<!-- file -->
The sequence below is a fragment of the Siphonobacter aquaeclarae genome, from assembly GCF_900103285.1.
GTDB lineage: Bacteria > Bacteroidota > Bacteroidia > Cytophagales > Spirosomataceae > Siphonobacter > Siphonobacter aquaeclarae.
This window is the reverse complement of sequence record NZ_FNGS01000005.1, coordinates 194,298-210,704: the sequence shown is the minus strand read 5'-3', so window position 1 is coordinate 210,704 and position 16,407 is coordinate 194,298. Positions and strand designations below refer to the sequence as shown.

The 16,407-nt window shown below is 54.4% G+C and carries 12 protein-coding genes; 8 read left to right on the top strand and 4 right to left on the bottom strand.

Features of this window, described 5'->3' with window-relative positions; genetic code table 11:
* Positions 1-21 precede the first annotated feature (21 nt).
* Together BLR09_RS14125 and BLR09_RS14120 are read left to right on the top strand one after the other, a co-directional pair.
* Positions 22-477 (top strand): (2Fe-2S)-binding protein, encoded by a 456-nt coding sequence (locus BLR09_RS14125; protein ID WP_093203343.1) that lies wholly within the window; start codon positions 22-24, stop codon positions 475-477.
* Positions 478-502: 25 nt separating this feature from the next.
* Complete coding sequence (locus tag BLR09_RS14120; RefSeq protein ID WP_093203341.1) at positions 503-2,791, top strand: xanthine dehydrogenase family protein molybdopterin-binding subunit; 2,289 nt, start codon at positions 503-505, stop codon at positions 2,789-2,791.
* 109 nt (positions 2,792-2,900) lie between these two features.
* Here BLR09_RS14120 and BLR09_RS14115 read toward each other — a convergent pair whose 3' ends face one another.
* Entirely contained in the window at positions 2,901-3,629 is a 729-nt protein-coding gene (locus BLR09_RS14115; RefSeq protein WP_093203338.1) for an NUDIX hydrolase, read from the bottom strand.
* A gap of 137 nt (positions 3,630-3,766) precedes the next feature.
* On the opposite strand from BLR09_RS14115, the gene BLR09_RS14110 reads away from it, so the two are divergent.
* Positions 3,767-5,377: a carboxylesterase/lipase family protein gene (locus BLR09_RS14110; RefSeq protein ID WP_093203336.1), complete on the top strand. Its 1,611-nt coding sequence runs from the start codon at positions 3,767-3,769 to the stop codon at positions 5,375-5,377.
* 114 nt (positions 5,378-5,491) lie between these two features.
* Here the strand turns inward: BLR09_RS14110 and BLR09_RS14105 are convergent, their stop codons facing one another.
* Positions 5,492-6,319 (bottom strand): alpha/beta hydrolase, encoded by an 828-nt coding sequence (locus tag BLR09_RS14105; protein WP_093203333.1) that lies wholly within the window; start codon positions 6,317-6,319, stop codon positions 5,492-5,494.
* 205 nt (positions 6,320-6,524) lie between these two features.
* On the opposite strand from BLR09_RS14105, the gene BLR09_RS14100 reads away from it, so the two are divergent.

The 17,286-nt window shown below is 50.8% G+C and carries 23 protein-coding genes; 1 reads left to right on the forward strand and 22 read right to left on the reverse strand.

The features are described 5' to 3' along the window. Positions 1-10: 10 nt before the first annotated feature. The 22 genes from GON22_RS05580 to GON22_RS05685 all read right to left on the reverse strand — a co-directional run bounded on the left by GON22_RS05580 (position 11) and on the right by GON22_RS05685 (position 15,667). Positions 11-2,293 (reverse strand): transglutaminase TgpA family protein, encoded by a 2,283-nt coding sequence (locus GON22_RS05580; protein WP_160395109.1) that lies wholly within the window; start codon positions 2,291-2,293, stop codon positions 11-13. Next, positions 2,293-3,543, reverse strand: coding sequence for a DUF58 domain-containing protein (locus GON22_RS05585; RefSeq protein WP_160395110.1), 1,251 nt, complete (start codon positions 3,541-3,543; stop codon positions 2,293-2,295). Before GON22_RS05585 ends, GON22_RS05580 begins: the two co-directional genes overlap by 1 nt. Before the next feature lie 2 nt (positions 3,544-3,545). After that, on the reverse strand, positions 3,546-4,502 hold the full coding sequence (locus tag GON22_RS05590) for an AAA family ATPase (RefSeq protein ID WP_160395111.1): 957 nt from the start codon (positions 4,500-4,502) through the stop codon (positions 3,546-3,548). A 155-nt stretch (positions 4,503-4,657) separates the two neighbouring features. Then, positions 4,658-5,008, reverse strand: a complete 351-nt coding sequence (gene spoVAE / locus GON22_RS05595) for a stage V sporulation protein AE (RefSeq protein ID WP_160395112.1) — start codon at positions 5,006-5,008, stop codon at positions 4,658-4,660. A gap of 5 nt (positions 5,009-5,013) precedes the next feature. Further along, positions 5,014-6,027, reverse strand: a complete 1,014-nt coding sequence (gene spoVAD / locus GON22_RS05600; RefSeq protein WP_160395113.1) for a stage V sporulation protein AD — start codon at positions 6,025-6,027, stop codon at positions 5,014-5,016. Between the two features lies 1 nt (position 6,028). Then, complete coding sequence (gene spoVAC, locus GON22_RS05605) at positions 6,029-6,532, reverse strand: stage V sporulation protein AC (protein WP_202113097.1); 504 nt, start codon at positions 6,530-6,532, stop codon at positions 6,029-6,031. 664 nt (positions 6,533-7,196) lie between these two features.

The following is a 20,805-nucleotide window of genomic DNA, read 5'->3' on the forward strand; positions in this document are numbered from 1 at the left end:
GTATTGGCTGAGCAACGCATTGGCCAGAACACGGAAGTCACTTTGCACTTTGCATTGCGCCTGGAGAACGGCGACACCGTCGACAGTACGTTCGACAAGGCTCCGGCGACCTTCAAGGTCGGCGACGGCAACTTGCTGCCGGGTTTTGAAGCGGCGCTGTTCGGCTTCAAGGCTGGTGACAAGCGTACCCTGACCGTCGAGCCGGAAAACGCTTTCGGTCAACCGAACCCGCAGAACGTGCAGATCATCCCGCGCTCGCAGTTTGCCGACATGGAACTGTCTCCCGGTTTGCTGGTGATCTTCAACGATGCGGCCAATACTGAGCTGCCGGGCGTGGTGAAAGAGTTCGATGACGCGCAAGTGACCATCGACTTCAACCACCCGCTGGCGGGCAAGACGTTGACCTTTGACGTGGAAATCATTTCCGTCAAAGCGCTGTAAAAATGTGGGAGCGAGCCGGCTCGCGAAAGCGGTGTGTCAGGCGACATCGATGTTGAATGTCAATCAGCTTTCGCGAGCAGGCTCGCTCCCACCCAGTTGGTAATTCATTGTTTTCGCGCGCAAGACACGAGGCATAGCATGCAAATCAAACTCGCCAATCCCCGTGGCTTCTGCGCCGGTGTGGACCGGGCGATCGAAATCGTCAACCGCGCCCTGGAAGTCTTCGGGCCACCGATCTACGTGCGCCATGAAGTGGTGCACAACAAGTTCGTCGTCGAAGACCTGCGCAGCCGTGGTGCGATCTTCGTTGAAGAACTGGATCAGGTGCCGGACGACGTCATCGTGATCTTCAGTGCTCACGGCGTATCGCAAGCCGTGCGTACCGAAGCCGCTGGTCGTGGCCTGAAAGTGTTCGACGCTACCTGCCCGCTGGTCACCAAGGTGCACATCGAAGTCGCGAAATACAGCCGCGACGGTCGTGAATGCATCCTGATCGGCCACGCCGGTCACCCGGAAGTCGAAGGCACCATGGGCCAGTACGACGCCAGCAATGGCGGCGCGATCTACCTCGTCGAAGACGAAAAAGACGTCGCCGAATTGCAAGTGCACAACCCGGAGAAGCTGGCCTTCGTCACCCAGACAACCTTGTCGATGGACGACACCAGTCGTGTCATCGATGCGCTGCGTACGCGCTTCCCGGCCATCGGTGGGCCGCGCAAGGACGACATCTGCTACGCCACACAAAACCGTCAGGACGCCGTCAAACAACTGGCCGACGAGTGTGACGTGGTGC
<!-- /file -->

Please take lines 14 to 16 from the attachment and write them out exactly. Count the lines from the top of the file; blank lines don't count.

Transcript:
* A gap of 137 nt (positions 3,630-3,766) precedes the next feature.
* On the opposite strand from BLR09_RS14115, the gene BLR09_RS14110 reads away from it, so the two are divergent.
* Positions 3,767-5,377: a carboxylesterase/lipase family protein gene (locus BLR09_RS14110; RefSeq protein ID WP_093203336.1), complete on the top strand. Its 1,611-nt coding sequence runs from the start codon at positions 3,767-3,769 to the stop codon at positions 5,375-5,377.